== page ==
For example:
At the University, Teachers may or may not teach a Subject (if they are involved in non teaching projects).  Conversely, Subjects may or may not have a teacher currently assigned to teach it.  Therefore, TEACHER is optional to SUBJECT and SUBJECT is optional to TEACHER

An optional entity is represented by a circle on the side of the optional entity.

optional entity

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Recursive Relationships

Recursive relationships occur within unary relationships. The relationship may be one to one, one to many or many to many. That is the cardinality of the relationship is unary. The connectivity may be 1:1, 1:M, or M:N.

For example:

M:N unary relationship: A Subject may have many other Subjects as prerequisites and each Subject may be a prerequisite to many other Subjects 1:M unary relationship:
An Employee may manage many Employees, but an Employee is managed by only one Employee.
1:1 unary relationship:
A Person may be married to only one Person.

many to many unary relationship one to many unary relationship one to one unary relationship

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Composite Entities (Gerunds)

Many to many relationships are special cases in ER diagramming.  Quite often it is difficult to decide whether you need to model a relationship or an entity.   For example, in the University database,   a TEACHER can teach many different SUBJECTs and a SUBJECT can be taught by many different TEACHERs.  Such situations are modelled using a composite entity (or gerund), which is usually decomposed to several one to many relationships later in the modelling process.  The composite entity (sometimes known as a linking table when implemented), must contain the primary keys of the associated entities, as its foreign keys.   Composite entities are common in ternary relationships.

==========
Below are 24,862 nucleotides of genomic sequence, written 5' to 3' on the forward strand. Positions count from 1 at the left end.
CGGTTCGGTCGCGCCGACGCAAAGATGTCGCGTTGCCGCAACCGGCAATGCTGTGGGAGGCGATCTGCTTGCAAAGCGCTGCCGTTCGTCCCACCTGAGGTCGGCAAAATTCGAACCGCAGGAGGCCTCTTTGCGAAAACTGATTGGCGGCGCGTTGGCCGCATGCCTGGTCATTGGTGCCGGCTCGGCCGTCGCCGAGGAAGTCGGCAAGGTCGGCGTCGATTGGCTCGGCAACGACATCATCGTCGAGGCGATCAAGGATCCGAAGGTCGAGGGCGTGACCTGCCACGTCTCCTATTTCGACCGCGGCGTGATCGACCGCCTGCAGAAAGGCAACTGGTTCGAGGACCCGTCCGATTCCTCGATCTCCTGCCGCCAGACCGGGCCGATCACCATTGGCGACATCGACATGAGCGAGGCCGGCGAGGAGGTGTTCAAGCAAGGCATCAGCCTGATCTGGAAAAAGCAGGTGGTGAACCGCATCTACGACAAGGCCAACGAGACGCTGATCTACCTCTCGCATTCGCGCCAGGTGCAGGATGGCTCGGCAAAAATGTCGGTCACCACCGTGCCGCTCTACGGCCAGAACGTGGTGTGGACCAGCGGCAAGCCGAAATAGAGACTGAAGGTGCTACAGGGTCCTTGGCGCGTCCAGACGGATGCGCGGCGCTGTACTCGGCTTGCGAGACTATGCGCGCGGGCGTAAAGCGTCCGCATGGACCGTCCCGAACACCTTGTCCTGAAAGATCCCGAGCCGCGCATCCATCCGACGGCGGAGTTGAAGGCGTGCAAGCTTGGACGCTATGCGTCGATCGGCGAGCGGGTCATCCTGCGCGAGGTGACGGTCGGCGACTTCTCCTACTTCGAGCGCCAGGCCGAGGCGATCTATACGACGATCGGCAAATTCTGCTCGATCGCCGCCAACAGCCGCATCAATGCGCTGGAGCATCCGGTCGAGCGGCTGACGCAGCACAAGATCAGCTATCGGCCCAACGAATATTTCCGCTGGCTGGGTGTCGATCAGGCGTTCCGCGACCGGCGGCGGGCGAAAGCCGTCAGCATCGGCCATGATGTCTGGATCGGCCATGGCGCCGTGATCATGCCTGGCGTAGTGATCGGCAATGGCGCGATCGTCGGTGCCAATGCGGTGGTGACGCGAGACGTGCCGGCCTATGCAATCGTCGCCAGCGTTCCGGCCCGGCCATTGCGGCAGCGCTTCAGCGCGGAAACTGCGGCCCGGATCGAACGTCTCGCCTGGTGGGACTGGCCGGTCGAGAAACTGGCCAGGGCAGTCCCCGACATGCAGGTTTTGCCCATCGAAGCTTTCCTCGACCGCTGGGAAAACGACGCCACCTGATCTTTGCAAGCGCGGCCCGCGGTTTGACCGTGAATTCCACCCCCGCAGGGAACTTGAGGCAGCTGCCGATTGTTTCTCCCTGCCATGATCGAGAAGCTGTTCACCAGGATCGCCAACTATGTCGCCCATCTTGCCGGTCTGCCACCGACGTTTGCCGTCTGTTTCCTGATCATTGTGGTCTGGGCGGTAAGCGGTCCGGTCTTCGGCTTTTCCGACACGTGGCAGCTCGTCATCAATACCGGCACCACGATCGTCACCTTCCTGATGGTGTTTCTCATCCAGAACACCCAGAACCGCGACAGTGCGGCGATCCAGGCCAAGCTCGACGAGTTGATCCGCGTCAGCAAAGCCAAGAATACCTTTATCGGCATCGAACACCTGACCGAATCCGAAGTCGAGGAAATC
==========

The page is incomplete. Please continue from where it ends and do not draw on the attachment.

A composite entity is represented by enclosing the relationship (diamond) in a rectangle.

composite entity

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Generalisation

Generalisation is the concept that some entities are the subtypes of other more general entities. They are represented by an "is a" relationship. Faculty ISA subtype of employee. One method of representing subtype relationships is shown below

subtype

The important point to note with generalisation hierarchies is that the supertype contains all the shared values and the subtype all the specific values. So that the employee supertype contains all attributes common to employees and the subtype faculty contains only those attributes specific to faculty members.

The primary key for the supertype and the primary key for the subtype are the same. Many DBMS do not directly support generalisation relationships.

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Mutually exclusive subtypes 
The subtypes of a supertype can be mutually exclusive. Therefore each instance of the supertype is categorised as exactly one subtype. That is an employee can be categorised as a faculty member or as admin or as maintenence & operations. The employee cannot be associated with more than one subtype in this example.

mutually exclusive subtypes

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Non exclusive subtypes
In some examples membership of subtypes may overlap. A person may be both an employee and a student. A student may be studying both graduate and undergraduate courses at the same time. These are called non exclusive subtypes and can be diagrammed as below.

non exclusive subtype

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Non exhaustive subtypes
Subtypes modelled may not represent all the possible subtypes. These are called non exhaustive subtypes and are represented as below.

non exhaustive subtype


Now look at the University's completed ERD with the additional components discussed in this section.